In terms of my own understanding of God’s healing, this has shifted a bit over the years. When my brother came out to me in the spring of 2011, I had an “ah-ha” moment. Up to this point in my life, I had just understood healing in terms of the “other.” Meaning, I was focused on working for the healing of others in the areas of poverty, hunger, etc. But, in that spring of 2011 it occurred to me that healing had to occur also much more locally, even in my own self and family and friend groups. No longer would I be advocating for others just because it’s the right thing to do. Now, I would be doing so in part, because of the love of and for my brother. No longer was I just looking at challenges and brokenness in the systems of the world and society as a student and practitioner, but as one with a much deeper relationship. This was an important shift for me to see the great magnitude needed of and for healing in the world. In part, because of this, I believe that through every deep and important conversation, comes a glimpse of God’s healing. Conversation creates thoughts, shares perspectives, raises awareness, and opens doors for discovery, innovation, potential and hopefully healing. Perhaps the most healing that I can do, starts by entering into or facilitating conversations in safe and respectful ways?
This is obviously one of the main learning and growing edges of my theological understanding. It hits me now though as write this, in the Discourse:God series, “God Forgives” isn’t one of the main areas of focus. Perhaps within healing, there might be room for reflecting on the idea that God forgives? Because as a pastor friend Brian Mundt has said, “living unforgiven- isn’t living.” What do you think about this idea and connection to God’s healing?
In terms of music, hymns, and worship songs that come to mind which paint pictures of God’s healing include the spiritual “There is a Balm in Gilead,” and the more contemporary praise song, “Mourning into Dancing.” The spiritual “There is a Balm in Gilead” has this moving refrain, “There is a balm in Gilead to make the wounded whole; there is a balm in Gilead to heal the sin-sick soul.” This spiritual I think begins to connect the idea of healing and forgiveness that I began to briefly wonder about. “Mourning into Dancing,” by Tommy Walker is a song of rejoice seemingly based in part on images found in Jeremiah 31:13, Lamentations 5:15, and Revelation 21:4. The text of the song includes:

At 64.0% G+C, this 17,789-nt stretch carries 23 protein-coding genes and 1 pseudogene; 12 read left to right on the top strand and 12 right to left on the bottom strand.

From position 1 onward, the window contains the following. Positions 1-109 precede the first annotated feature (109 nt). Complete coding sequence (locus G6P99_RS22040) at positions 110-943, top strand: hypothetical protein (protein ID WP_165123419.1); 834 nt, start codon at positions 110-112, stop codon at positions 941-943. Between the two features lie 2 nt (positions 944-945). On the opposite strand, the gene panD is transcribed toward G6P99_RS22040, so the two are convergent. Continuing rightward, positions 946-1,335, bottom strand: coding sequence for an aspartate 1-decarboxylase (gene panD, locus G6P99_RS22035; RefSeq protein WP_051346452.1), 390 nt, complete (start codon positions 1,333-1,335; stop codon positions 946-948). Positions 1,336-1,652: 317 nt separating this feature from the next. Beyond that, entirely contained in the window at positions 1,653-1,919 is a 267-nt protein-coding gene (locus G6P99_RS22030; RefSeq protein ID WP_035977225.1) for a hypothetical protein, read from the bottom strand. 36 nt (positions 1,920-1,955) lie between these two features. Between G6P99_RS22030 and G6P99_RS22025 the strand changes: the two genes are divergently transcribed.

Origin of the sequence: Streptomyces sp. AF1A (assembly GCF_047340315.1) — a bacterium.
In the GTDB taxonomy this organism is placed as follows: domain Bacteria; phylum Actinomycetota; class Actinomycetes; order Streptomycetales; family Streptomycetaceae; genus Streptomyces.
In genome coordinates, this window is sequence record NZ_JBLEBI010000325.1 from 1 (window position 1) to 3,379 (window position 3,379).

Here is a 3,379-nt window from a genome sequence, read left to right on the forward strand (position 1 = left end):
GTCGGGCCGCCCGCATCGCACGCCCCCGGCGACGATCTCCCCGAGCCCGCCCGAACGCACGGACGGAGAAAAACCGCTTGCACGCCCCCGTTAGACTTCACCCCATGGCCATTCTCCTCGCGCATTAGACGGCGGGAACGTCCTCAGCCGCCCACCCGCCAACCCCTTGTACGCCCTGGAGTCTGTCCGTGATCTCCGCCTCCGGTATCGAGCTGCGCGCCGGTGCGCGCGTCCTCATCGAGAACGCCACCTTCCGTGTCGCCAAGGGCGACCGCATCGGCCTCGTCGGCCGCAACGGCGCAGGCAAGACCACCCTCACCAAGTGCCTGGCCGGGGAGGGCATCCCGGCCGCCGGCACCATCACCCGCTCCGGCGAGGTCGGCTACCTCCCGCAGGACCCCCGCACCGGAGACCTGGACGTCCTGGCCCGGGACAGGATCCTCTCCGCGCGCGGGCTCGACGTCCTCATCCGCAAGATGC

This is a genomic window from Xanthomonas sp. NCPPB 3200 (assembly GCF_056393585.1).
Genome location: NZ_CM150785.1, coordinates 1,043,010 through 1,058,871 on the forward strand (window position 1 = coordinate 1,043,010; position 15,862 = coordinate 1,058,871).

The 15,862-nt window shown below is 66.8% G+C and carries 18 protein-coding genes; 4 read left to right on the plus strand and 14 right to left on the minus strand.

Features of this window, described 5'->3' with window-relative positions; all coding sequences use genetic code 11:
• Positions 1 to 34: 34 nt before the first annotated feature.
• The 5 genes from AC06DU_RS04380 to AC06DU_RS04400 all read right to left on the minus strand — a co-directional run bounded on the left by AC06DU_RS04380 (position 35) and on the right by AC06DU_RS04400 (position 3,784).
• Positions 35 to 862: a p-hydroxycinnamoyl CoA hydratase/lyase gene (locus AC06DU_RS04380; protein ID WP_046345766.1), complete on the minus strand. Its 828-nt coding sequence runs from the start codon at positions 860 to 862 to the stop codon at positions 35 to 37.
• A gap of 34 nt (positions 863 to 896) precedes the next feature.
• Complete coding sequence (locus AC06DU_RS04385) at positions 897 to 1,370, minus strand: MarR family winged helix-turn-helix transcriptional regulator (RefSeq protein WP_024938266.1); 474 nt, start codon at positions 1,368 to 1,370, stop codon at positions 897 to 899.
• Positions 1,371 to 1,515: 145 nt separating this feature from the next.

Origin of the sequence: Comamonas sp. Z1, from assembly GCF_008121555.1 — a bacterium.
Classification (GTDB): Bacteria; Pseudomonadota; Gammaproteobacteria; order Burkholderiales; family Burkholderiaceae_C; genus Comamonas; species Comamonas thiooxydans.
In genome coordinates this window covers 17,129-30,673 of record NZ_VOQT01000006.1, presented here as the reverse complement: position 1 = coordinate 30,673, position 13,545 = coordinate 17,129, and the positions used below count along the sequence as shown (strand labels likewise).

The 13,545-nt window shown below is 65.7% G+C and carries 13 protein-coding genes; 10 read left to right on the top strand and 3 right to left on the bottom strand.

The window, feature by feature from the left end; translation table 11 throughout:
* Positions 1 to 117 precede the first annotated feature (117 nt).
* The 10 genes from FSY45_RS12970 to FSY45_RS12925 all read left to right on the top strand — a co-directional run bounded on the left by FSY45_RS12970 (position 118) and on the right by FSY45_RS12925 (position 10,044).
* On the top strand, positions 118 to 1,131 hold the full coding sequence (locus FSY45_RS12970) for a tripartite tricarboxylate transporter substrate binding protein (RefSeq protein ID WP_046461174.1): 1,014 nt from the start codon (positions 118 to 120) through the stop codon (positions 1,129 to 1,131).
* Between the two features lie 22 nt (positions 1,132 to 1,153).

“You’ve turned my mourning into dancing again, you’ve lifted my sorrows; and I can’t stay silent, I must sing for your joy has come. Where there once was only hurt, you gave your healing hand; where there once was only pain, you brought comfort like a friend. And I feel the sweetness of your love piercing my darkness; and I see the bright and morning sun as it ushers in your joyful gladness…”
It’s just beautiful text, upbeat, and its really hard not to sing that song and start dancing. There are plenty of hymns that speak of God’s healing. What are some of your favorites?
So, what do you think it means that “God heals?” I look forward to hearing your thoughts and engaging in our continued conversation. The next and final post in the series will be “God Relates.”
Image Credit: The Gerasene Demonic
“There Is a Balm in Gilead,” African American spiritual, Public Domain, found in Evangelical Lutheran Worship, (Minneapolis, MN: Augsburg Fortress, 2006), 614.
Tommy Walker, “Mourning into Dancing,” (Integrity’s Praise! Music), (Brentwood, TN: EMI Christian Music Publishing, 1992), CCLI Song #836046, found in Worship & Praise Songbook, (Minneapolis, MN: Augsburg Fortress, 1999), 99.